One of the oldest and most exclusive private golf courses in the region, Sonoma Golf Club, was sold Thursday to a small but fast-growing Texas-based golf course owner and operator.
Crescent Real Estate Equities, a real estate investment firm that purchased the 177-acre course in 1998, sold it Thursday to Escalante Golf of Fort Worth, Texas, for an undisclosed sum.
The course, built in 1928, is a good fit with the company's growing stable of 16 other high-end golf courses around the nation, said David Matheson, Escalante's vice president of communications and marketing.
"It's a great asset and we're extremely excited to be a steward over it," Matheson said.
The course's relationship with the nearby Sonoma Mission Inn and Spa remains intact, allowing guests continued access to the exclusive course, said inn spokeswoman Michelle Heston.
Sonoma Mission Inn guests pay $225 to play in the summer, $150 in the winter.
Heston called Escalante a "growing organization that is well-run and well-respected in the industry." The firm added four new clubs in Texas to its portfolio last year.
The club's approximately 300 members pay one of the steepest initiation fees in the industry — $150,000 — plus $875 monthly dues, according to one current member.
The current initiation fee is refundable if new members buy in. But that hasn't been happening frequently in recent years, leaving nearly 100 members looking for the exit, the member said.
Matheson declined to discuss membership details, but acknowledged there are people on the resignation list who have been waiting to get their initiation fee refunded. After a certain period on that list members no longer have to pay dues, harming cash flow, he said.
Matheson attributed the challenge of recruiting new members to the uncertainty over ownership of the club, which has been for sale for several years, he said.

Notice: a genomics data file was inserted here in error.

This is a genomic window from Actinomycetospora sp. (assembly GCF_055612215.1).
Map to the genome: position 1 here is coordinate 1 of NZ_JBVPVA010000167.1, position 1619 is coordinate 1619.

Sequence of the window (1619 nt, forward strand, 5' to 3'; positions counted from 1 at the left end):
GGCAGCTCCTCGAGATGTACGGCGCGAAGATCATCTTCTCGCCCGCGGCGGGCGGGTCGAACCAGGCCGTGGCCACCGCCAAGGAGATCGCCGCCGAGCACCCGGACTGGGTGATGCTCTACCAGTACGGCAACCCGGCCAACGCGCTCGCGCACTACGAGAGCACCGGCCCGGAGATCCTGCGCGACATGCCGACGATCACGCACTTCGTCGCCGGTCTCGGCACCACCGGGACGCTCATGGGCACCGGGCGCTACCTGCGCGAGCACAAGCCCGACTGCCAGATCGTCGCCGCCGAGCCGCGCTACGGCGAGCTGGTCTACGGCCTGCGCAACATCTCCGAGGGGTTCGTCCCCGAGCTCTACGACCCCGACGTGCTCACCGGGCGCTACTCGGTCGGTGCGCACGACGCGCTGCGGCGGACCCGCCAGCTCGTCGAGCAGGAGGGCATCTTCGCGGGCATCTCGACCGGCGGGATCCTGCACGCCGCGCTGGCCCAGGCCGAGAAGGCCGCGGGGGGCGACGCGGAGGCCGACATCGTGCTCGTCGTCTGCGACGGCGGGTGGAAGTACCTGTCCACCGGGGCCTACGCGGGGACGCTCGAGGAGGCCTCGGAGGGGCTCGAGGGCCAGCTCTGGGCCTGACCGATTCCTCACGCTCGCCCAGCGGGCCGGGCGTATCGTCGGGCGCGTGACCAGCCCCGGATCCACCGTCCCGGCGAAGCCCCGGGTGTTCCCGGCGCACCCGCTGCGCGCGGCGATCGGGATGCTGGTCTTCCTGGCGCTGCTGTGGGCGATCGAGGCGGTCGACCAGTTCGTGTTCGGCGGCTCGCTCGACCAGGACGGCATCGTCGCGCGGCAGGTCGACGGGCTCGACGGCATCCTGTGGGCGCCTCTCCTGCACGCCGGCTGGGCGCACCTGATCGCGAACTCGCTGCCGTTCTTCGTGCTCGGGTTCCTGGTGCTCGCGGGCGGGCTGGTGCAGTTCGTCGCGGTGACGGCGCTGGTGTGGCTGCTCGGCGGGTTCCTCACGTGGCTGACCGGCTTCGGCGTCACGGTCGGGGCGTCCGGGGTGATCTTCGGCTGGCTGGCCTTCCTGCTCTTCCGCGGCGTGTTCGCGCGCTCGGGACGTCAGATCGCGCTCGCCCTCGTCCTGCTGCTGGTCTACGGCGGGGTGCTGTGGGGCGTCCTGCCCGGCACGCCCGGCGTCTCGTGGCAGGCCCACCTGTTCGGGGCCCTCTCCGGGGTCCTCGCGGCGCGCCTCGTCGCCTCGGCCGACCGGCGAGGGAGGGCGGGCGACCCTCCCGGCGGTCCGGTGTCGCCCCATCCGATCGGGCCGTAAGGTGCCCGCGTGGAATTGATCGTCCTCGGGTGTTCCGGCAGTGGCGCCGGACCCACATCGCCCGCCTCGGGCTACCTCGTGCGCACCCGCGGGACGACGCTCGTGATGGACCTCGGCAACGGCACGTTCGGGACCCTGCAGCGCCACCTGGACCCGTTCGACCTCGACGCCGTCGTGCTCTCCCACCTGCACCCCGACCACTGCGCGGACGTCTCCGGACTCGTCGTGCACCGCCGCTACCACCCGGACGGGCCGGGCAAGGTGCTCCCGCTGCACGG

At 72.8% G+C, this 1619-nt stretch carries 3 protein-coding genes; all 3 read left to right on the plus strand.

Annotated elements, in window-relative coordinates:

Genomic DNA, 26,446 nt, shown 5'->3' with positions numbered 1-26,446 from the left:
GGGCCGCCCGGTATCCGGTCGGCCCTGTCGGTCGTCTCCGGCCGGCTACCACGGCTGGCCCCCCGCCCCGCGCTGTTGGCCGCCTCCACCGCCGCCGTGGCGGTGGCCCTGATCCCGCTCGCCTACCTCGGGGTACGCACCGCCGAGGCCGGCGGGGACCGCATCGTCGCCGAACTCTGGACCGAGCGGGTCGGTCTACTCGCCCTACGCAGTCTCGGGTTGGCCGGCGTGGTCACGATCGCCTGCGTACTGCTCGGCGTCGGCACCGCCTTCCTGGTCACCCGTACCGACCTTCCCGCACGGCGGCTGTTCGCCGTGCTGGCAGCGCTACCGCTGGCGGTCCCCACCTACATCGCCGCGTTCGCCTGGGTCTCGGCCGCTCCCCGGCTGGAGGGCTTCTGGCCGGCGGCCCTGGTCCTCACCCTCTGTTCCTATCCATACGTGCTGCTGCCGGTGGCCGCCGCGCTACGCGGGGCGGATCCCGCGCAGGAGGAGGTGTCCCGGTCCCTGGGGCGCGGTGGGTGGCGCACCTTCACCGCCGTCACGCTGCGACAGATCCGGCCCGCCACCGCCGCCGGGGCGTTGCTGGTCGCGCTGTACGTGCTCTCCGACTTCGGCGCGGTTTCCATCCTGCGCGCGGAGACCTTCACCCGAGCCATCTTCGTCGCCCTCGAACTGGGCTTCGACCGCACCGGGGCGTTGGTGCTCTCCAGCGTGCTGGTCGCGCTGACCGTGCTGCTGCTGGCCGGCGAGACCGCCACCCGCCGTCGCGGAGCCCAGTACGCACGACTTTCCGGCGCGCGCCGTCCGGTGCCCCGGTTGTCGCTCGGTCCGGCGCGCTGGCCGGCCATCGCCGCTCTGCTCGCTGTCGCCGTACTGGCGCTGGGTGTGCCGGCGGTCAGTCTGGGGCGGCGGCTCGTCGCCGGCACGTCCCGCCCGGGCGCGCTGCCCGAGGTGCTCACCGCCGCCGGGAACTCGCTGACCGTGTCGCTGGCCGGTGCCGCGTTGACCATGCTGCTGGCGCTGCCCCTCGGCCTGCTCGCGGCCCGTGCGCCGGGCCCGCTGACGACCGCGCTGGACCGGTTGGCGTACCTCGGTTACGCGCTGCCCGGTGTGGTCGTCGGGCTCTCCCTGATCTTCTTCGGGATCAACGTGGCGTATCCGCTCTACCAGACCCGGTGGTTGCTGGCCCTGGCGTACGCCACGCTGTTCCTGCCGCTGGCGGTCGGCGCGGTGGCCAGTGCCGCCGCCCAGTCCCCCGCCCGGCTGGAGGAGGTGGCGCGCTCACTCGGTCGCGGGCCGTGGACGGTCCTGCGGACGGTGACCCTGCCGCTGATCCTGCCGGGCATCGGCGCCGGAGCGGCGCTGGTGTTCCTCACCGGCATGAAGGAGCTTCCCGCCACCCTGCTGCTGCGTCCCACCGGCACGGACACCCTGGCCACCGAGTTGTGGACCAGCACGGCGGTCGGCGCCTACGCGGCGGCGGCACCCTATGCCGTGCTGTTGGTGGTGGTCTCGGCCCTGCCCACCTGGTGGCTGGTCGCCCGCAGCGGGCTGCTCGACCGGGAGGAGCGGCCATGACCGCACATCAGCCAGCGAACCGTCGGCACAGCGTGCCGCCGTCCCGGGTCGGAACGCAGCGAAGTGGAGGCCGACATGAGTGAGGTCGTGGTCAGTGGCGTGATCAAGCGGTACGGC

"When (potential members) know the club is for sale and they don't know who is going to buy it, there is a certain resistance to joining," Matheson said. "The veil of uncertainty has been lifted and the club can now move forward."
Escalante plans to increase membership by offering a new initiation fee. The refundable initiation fee will remain $150,000, but a new non-refundable fee of $50,000 is now also being offered, he said.
Members who pay the $150,000 initiation fee will replace members on the resignation list on a one-to-one basis. New members paying the non-refundable $50,000 fee will replace resigning members on a four-to-one basis, Matheson said.
The new fees have already motivated some prospective members to say they'll be coming this weekend to join, he said.
Unlike Crescent, Escalante will own and operate the course, which had been managed for Crescent by the Highlands Group. Those employees now work for Escalante, with the exception of General Manager Mike Kosak, who announced his retirement to members Wednesday after 11 years at the helm. Golf pro John McMullen was named the new general manager, Matheson said.
Escalante's philosophy is to own courses for the long-term, he said. In the 23 years since the company has been in business, it has only sold one course, he said.
The firm's 16 other courses are located in Arizona, California, Colorado, Florida, Ohio and Texas.
(Staff Writer Kevin McCallum can be reached at 521-5207 or at firstname.lastname@example.org. Twitter @citybeater.)